The rewards are just as one would expect: a bracing attention to artfulness, a wonderful sensitivity to nuance, and a particularly brilliant sympathy with the purpose and effect of Dylan's rhymes. The big figures in Ricks's pantheon - Empson, Eliot and (yes) Keats - are repeatedly invoked to give a context other than the ones in which Dylan usually appears, and generous attention is given to less familiar songs as well as the more famous ones.
The overall structure, too, is appropriately fixed and capacious: realising that "the word 'sin' haunts [Dylan's] songs" Ricks gives seven chapters on the deadly sins themselves, four on the virtues, and three on the heavenly graces. In each case, he discusses lyrics that illustrate the theme in question - "Song to Woody", "Positively 4th Street", "Blind Willie McTell" and "Handy Dandy" for envy, "Gotta Serve Somebody" and "Sad-Eyed Lady of the Lowlands" for covetousness, and so on. Just as the governing idea of embarrassment in his Keats book allowed him to keep a clear end in view and also to wander, so these divisions maintain a definite shape while making space for diversions, asides and elaborations.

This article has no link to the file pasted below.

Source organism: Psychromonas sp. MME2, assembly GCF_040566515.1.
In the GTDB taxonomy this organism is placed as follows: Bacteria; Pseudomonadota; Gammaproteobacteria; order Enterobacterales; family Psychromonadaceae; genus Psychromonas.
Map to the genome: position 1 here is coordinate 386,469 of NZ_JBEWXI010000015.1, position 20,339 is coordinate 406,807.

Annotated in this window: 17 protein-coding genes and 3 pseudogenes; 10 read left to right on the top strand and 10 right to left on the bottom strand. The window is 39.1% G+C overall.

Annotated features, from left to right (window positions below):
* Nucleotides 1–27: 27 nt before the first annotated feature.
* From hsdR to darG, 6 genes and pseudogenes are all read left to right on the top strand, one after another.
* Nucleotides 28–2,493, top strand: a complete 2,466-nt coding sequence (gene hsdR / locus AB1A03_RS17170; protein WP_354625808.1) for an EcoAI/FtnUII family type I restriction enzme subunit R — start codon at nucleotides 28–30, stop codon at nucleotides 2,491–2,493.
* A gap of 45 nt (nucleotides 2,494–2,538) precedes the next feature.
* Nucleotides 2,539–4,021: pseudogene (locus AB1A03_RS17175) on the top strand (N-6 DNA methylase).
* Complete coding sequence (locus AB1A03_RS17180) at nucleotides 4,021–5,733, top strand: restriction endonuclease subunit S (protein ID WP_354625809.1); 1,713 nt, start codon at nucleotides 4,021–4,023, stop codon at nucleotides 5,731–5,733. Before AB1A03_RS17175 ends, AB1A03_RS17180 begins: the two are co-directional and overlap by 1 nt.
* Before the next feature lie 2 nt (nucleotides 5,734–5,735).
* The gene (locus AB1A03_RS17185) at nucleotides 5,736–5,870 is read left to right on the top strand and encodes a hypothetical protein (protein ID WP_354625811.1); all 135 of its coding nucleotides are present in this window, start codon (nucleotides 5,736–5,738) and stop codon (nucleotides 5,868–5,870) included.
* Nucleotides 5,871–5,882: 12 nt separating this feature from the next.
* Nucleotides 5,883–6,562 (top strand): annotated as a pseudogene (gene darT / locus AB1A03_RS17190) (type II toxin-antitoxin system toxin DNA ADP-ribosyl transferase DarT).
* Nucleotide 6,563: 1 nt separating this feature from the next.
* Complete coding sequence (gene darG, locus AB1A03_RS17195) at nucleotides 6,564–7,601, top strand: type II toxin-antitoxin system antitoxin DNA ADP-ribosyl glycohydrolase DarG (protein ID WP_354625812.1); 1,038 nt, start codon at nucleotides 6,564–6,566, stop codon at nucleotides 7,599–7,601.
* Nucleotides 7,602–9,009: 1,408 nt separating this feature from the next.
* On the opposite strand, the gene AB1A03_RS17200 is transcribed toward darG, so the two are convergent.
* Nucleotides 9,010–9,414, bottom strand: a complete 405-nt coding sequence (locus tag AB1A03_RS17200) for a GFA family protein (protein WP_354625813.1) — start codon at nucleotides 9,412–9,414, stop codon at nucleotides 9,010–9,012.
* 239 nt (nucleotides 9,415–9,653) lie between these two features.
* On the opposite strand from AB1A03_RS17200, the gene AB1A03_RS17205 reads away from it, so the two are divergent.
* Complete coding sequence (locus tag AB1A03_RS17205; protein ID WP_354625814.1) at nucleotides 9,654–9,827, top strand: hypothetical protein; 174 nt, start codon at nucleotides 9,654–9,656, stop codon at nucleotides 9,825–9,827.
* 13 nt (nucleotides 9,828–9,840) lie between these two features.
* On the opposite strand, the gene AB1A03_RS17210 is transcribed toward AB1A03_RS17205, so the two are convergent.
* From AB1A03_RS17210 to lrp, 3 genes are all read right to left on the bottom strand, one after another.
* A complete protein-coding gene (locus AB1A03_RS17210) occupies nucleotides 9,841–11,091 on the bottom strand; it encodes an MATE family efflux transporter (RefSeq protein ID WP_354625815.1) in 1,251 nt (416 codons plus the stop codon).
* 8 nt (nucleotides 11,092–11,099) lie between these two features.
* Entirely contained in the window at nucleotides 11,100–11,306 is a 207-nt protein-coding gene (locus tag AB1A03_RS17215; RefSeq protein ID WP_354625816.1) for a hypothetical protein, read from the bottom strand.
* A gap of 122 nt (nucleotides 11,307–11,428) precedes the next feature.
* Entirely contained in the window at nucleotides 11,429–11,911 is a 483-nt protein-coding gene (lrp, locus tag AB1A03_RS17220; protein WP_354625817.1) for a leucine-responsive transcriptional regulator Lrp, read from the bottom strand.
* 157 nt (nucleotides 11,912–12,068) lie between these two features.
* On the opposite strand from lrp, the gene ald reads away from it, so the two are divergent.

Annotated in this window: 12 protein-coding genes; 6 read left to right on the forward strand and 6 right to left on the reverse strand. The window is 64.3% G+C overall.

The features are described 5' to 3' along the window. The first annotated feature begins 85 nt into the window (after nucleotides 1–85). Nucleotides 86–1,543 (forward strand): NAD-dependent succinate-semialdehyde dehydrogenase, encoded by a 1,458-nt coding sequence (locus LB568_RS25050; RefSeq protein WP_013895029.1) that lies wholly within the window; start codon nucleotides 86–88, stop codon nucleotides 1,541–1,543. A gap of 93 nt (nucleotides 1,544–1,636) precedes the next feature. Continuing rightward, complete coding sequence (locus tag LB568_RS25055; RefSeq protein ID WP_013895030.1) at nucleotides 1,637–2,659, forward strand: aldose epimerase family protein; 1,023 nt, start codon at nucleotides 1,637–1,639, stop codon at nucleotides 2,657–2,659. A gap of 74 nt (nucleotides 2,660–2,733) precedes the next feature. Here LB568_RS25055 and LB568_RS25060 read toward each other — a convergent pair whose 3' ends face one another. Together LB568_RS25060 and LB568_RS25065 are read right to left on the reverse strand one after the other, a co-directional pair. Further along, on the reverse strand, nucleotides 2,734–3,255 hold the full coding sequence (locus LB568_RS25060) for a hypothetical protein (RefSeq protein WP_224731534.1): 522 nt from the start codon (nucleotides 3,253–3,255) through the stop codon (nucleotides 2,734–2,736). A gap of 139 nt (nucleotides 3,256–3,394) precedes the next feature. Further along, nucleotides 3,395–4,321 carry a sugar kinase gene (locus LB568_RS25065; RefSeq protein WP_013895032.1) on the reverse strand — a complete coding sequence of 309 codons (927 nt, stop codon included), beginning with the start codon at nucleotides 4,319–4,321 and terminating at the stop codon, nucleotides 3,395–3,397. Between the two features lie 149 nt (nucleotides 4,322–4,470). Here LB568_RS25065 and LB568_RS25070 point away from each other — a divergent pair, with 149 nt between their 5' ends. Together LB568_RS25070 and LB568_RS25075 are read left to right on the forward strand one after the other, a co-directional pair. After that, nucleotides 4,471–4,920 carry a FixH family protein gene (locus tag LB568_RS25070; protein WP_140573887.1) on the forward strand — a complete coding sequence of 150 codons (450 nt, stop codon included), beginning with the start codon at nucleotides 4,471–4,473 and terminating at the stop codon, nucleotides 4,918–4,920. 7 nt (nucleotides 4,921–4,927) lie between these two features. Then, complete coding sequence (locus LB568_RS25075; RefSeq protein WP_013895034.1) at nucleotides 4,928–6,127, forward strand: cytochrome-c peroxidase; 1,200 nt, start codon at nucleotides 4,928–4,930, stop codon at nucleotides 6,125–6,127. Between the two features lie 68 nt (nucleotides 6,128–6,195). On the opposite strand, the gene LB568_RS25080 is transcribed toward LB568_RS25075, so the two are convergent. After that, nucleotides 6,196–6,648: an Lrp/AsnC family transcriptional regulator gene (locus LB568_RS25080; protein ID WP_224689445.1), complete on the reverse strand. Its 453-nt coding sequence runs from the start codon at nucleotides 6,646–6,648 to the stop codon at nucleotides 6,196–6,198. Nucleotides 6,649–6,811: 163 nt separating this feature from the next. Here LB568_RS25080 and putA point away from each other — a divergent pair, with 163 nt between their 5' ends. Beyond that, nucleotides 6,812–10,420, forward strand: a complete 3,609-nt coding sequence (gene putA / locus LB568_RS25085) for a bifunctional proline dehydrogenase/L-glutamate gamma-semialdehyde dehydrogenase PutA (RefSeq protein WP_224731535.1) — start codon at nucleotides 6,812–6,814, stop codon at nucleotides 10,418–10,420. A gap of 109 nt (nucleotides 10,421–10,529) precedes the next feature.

Wednesday, October 12, 2016

Bye bye Big Papi

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BUT WHAT NEXT for the Red Sox? The idea of finding a replacement for Ortiz is daunting. He hit .315/.401/.620, leading the majors in slugging, extra-base hits (87), and OPS (1.020), blasting 38 homers, and leading the majors with 127 RBIs. Who else can be that sort of DH?
“I don’t know that that hitter exists right now, to be honest with you,” said Manager John Farrell.